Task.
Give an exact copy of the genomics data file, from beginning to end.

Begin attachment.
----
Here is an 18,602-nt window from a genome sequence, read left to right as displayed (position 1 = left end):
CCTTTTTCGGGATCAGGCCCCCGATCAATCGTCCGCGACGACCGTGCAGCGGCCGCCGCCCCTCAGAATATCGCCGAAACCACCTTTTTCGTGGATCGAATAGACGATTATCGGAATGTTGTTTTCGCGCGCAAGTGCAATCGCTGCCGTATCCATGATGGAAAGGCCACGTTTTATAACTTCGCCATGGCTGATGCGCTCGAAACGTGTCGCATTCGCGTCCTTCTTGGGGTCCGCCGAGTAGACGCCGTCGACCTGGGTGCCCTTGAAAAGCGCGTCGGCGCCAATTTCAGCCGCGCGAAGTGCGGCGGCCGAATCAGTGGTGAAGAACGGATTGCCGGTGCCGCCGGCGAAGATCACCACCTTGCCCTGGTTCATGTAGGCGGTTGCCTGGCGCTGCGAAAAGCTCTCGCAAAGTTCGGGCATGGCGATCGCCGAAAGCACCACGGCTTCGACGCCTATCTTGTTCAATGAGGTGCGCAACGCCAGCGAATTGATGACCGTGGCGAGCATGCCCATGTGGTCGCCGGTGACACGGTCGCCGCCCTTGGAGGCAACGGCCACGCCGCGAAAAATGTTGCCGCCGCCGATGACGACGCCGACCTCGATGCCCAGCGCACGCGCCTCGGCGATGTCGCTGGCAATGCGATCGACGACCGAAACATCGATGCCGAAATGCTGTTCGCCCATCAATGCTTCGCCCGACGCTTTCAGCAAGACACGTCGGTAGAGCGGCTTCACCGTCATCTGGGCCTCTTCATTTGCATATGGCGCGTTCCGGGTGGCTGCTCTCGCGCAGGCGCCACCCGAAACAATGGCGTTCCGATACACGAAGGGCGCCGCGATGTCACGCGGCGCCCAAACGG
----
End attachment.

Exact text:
Here is an 18,602-nt window from a genome sequence, read left to right as displayed (position 1 = left end):
CCTTTTTCGGGATCAGGCCCCCGATCAATCGTCCGCGACGACCGTGCAGCGGCCGCCGCCCCTCAGAATATCGCCGAAACCACCTTTTTCGTGGATCGAATAGACGATTATCGGAATGTTGTTTTCGCGCGCAAGTGCAATCGCTGCCGTATCCATGATGGAAAGGCCACGTTTTATAACTTCGCCATGGCTGATGCGCTCGAAACGTGTCGCATTCGCGTCCTTCTTGGGGTCCGCCGAGTAGACGCCGTCGACCTGGGTGCCCTTGAAAAGCGCGTCGGCGCCAATTTCAGCCGCGCGAAGTGCGGCGGCCGAATCAGTGGTGAAGAACGGATTGCCGGTGCCGCCGGCGAAGATCACCACCTTGCCCTGGTTCATGTAGGCGGTTGCCTGGCGCTGCGAAAAGCTCTCGCAAAGTTCGGGCATGGCGATCGCCGAAAGCACCACGGCTTCGACGCCTATCTTGTTCAATGAGGTGCGCAACGCCAGCGAATTGATGACCGTGGCGAGCATGCCCATGTGGTCGCCGGTGACACGGTCGCCGCCCTTGGAGGCAACGGCCACGCCGCGAAAAATGTTGCCGCCGCCGATGACGACGCCGACCTCGATGCCCAGCGCACGCGCCTCGGCGATGTCGCTGGCAATGCGATCGACGACCGAAACATCGATGCCGAAATGCTGTTCGCCCATCAATGCTTCGCCCGACGCTTTCAGCAAGACACGTCGGTAGAGCGGCTTCACCGTCATCTGGGCCTCTTCATTTGCATATGGCGCGTTCCGGGTGGCTGCTCTCGCGCAGGCGCCACCCGAAACAATGGCGTTCCGATACACGAAGGGCGCCGCGATGTCACGCGGCGCCCAAACGG